Evergreen prez now 'immensely disappointed' by protests
The president of Evergreen State College now says he is “immensely disappointed” in the student protesters who recently shut down the campus, despite having previously praised their “courage.”
The controversy at Evergreen began after students became aware of a faculty-wide email exchange in which professor Bret Weinstein questioned the school’s decision to ask white students and faculty members to leave campus for a day of diversity training, a reversal of the long-standing “Day of Absence” event that previously involved black students and professors departing campus.
"I was immensely disappointed with the students who obstructed his class. Those actions are indefensible."
“There is a huge difference between a group or coalition deciding to voluntarily absent themselves from a shared space in order to highlight their vital and under-appreciated roles and a group or coalition encouraging another group to go away,” Weinstein wrote, calling the latter a “show of force, and an act of oppression in and of itself.”
Weinstein’s missive enraged many students, a mob of whom descended upon one of his classes to scream profanities at him, eventually prompting campus police to suggest that he leave the grounds because officers would not be able to guarantee his safety.
The protests continued in Weinstein’s absence, with students presenting a list of demands to school President George Bridges that included firing Weinstein and excusing the protesters from homework assignments so that they could continue demonstrating.
Apparently uninterested in his response, the students repeatedly shouted at Bridges to “shut the fuck up,” declaring that they “don’t want to hear a Goddamn thing you have to say.”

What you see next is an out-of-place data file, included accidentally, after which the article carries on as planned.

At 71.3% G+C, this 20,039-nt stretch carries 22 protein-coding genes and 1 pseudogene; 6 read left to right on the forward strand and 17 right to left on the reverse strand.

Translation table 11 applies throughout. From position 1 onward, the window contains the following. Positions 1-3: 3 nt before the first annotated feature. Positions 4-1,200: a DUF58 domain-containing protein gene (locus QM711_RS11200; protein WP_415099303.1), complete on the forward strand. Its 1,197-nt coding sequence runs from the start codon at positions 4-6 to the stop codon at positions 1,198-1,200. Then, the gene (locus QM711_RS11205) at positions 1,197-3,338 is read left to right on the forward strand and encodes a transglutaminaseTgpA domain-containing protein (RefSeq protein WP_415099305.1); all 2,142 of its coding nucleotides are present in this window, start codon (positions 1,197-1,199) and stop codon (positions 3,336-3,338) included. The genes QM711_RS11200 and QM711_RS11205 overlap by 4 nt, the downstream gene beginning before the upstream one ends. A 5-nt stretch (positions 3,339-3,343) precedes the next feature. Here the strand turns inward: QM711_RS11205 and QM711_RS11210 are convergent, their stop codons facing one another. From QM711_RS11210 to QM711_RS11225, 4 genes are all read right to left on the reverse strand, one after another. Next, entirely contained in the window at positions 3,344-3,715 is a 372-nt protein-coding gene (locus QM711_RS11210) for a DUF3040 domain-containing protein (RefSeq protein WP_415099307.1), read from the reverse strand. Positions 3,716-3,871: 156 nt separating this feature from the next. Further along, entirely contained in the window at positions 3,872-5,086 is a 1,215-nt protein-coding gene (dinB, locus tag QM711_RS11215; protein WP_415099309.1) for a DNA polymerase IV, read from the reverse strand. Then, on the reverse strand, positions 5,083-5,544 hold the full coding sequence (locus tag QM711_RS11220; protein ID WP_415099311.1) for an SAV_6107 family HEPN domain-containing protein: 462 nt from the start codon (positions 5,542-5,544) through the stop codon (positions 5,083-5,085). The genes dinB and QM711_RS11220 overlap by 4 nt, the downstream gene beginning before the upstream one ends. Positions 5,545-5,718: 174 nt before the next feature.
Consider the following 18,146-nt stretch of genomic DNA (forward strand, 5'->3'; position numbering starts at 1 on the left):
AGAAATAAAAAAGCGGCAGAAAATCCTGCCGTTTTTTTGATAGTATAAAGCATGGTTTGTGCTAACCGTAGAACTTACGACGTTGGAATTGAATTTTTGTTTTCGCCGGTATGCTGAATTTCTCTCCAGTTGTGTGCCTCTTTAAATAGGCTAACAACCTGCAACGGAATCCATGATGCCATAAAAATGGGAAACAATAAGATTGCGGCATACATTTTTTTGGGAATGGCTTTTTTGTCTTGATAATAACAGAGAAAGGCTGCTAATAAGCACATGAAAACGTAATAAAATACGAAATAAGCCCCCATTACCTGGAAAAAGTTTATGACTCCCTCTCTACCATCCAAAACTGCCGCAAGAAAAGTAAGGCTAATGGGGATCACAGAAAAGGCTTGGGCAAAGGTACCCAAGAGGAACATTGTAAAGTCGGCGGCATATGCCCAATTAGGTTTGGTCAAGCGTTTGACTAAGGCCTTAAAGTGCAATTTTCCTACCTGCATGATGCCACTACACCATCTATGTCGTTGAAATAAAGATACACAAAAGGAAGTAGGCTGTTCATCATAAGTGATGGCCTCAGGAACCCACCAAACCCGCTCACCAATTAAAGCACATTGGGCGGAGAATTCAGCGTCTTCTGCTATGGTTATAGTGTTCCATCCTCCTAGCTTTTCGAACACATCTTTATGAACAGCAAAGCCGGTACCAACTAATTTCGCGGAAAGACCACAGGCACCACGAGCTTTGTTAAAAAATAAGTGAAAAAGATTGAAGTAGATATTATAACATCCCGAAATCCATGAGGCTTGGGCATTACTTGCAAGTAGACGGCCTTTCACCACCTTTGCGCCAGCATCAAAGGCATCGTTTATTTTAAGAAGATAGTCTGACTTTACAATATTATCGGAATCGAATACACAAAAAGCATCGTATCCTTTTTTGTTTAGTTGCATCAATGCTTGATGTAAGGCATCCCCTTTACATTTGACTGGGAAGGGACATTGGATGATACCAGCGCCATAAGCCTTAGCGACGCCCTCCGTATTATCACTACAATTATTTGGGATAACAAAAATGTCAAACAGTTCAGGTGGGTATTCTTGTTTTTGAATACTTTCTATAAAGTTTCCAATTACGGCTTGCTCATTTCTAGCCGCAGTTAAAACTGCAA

Bridges nonetheless agreed to several of the demands, including relieving the students of their academic responsibilities, and even went so far as to express “gratitude” for their “passion and courage.”
Bridges declined to fire or suspend Weinstein, however, prompting the student protesters to hold him and several other administrators hostage in an office until all of their demands had been met.
“The priority is that they stay in that room. If they aren’t in that room, then we did something wrong, so you all need to watch that door, watch all the doors, the windows, you need to keep eyes on them,” one protest leader instructed the mob, while another student explained that “The only priority is that y’all stay in this space until those demands can happen.”
Dozens of faculty and staff members subsequently signed an open letter expressing “solidarity” with the protesters and endorsing their aggressive tactics, whereas the school’s Board of Trustees issued a separate statement condemning their “unacceptable behavior” and “lack of tolerance and respect.”
Despite his initial support for the protesters, Bridges is now echoing the Trustees’ declaration that their actions were “indefensible,” though he also claims to hold no grudge over their treatment of him, personally.
“I was immensely disappointed with the students who obstructed his class,” Bridges told the local NBC affiliate Monday, adding that “Those actions are indefensible.”
Bridges confirmed that the school is investigating the students involved in the protests, but made clear that the investigation had nothing to do with the students who held him hostage, saying, “I felt very comfortable. I never felt unsafe. It was a matter of listening to their concerns.”
Campus Reform reached out to Bridges’ office for further comment, but did not receive a response by press time.
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